Gardening tools are left outside to rust, hoses are left on, causing tremendous waste and flooding, keys and glasses are lost daily. Perishable groceries remain in the car until I become aware of the smell of rot. Important deadlines are routinely forgotten so that my husband has taken over the job of paying the bills.  Cautious about overuse of drugs and alcohol, the mindless distraction of social media becomes my latest addiction and hours are wasted perusing the dinner selections and the misguided sharing of un-fact-checked memes by hundreds of my “friends”.

It was easier when I still went to work—had a set schedule, a pattern to my days. I couldn’t always concentrate as much as I’d like, but I got things done. Sedatives helped at night. And walking. Walking was my Prozac and my Adderall, my mantra, and my muse. One foot in front of the other, rhythmic and soothing, mile after mile. One day, I set out for a walk and logged fourteen miles on my pedometer. They were mostly city sidewalk miles, but still with magnificent creatures, birds and dragonflies, dogs, squirrels, and trees to help me remember all that is good and sacred on the planet.

Years ago, I walked from sunset to sunrise in the American Foundation for Suicide Prevention’s first Out of the Darkness Overnight Walk in Washington DC. Twenty plus miles. A heartfelt, but ill-fated, decision to wear my daughter’s running shoes, just a skosh too small, resulted in my feet resembling large loaves of rising bread dough as I hobbled to the finish line at first light. The physical pain was a welcome relief and I slept that night without dreaming. 

Because of age and a knee as unstable as the rest of me, I have no illusion of being able to walk those long distances again. My knee brace helps, but after a mile or two that left knee is singing the blues and despite my expensive, professionally fit walking shoes, my feet join in for the chorus.

I miss those walks. Maybe tapping away here at my keyboard is a substitute for that bilateral brain stimulation of walking—right foot—left foot—repeat. Arms swinging like twin pendulums. The sound of my soles slapping the asphalt like a metronome, keeping me moving forward and tuned in to the rhythm of life instead of lurking around in darkened rooms looking for clues. Searching for the why.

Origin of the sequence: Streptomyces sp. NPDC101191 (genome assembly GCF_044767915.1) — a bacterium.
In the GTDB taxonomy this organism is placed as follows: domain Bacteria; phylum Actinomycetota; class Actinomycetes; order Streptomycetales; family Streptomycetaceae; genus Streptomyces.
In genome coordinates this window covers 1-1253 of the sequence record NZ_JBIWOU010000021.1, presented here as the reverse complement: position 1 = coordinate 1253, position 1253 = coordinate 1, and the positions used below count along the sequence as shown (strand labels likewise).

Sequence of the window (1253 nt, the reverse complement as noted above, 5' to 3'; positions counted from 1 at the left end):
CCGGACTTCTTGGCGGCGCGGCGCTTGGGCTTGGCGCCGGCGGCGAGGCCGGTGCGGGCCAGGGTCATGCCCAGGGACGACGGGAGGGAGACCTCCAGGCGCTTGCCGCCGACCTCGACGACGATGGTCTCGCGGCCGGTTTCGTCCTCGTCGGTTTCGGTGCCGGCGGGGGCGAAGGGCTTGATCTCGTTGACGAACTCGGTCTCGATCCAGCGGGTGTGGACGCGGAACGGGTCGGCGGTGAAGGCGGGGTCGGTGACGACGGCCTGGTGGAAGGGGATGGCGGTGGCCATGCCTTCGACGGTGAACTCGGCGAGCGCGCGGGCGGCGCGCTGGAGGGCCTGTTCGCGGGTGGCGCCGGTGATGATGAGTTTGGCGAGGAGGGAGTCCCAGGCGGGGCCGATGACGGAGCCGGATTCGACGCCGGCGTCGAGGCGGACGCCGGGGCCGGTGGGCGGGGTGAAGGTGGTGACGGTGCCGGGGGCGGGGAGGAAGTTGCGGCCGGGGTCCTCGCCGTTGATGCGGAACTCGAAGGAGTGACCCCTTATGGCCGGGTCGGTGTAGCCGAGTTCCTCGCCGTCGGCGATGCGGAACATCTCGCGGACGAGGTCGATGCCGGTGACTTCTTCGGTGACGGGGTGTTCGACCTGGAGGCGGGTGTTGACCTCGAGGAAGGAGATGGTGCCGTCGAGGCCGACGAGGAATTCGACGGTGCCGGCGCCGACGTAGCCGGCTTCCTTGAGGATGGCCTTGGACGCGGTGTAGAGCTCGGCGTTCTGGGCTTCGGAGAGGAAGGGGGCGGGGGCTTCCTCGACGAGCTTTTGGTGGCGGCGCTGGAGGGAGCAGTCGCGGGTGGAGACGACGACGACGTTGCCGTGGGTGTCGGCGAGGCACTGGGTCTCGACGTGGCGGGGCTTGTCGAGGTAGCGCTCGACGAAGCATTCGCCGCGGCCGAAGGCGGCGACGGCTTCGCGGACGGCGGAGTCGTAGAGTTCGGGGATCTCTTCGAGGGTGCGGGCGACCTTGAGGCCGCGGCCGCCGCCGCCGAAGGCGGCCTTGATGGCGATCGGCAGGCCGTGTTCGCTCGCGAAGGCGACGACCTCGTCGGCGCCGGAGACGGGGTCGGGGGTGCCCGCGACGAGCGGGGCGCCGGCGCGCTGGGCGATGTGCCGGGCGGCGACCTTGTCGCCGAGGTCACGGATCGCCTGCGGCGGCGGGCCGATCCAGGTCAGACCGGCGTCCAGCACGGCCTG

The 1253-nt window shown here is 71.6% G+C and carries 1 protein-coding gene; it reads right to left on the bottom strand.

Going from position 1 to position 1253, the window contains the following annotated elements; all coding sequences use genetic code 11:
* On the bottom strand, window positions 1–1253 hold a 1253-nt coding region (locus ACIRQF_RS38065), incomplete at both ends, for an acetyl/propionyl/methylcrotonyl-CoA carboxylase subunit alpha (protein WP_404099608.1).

I should have been the shomer that night. I had fifteen years’ experience watching over her. The guy in the corner knew nothing about her. He didn’t know that she liked orange tic-tacs and opera, Marilyn Manson and Mozart. He knew nothing of her talents and her fears, her rage or her heartache.

He sat in the corner mumbling prayers that were a comfort to no one. I wanted him to leave. I wanted to climb up on that gurney and hold her. Instead, I allowed myself to be led away, leaving her with a stranger.

The hammering of the magnet is still very loud but it seems far away now. My eyes are closed and every thing seems far away. I don’t allow myself to think of that night too often. Now I regret coming to this place where my stillness has lowered my guard and allowed the memories to take over. 

A doctor once asked if I’d tried meditation. Sure, hon. Just give me the damn Xanax and I’ll try it again.You try sitting still, focusing on blocking the most horrible image you could imagine, and let me know how that mantra’s working for you. 

I wonder if they still perform lobotomies and if they could just ablate a pathway in my brain that lets certain unbearable thoughts get through. I couldn’t take the risk, though, of forgetting one minute of the good times. One minute of her life.

The noise has finally stopped. This “non-invasive” procedure is over. I see that it has taken less than twenty minutes. I hope the images will be promising. I really need to get back to walking. Right foot—Left foot—Repeat. Until then, this keyboard will have to do. 

-Eileen Vorbach Collins

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Eileen Vorbach Collins is a Baltimore native. She lives in Florida and is working on a collection of essays because it's cheaper than therapy. Her Story, The Burdon of Perspicacity, has been published in Anastamos, the Graduate Interdisciplinary Journal of Chapman University, and is forthcoming in the Santa Fe Writer's Project quarterly journal. Another story has been accepted by Chaleur Press for an upcoming anthology.